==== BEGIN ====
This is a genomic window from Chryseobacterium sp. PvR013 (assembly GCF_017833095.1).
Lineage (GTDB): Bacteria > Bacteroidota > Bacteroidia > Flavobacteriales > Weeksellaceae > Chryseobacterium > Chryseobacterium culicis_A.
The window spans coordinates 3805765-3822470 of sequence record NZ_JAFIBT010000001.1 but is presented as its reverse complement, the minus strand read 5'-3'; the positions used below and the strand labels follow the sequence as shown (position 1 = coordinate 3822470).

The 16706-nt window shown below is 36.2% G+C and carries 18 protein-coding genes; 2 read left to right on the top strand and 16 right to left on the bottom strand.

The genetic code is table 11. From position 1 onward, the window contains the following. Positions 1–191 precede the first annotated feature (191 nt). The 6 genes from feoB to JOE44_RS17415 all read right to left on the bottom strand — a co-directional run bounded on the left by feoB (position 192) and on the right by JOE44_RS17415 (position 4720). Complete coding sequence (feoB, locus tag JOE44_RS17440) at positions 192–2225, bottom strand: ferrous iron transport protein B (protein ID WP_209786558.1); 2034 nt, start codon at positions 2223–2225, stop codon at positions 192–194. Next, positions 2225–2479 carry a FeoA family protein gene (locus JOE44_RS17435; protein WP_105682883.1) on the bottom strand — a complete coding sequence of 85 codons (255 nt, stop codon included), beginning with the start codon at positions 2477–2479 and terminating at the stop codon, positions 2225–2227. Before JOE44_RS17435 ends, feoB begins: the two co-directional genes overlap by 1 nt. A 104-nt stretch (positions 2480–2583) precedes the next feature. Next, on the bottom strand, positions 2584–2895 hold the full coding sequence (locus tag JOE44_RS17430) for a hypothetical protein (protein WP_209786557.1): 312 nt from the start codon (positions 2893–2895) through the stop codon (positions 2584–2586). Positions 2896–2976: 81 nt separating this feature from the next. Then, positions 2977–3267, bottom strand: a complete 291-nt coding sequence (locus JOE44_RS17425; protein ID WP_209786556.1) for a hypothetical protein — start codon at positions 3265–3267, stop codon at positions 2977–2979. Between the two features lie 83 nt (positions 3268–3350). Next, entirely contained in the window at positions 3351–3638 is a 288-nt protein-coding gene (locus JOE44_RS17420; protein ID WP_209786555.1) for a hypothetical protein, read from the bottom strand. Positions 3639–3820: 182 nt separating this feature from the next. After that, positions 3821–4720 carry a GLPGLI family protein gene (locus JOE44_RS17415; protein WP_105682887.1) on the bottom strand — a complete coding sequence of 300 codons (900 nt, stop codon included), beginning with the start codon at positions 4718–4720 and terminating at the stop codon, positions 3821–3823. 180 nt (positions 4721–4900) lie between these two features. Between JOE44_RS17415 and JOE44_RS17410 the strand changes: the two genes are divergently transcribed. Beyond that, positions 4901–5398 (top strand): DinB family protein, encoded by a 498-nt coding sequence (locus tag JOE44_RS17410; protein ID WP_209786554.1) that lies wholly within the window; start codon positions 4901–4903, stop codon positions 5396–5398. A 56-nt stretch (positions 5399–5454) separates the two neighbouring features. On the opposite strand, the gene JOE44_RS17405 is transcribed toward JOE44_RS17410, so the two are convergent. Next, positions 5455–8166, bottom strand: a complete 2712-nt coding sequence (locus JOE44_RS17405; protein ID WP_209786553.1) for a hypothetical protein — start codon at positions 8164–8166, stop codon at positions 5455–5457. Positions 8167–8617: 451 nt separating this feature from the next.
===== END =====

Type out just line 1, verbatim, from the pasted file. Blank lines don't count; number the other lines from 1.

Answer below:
This is a genomic window from Chryseobacterium sp. PvR013 (assembly GCF_017833095.1).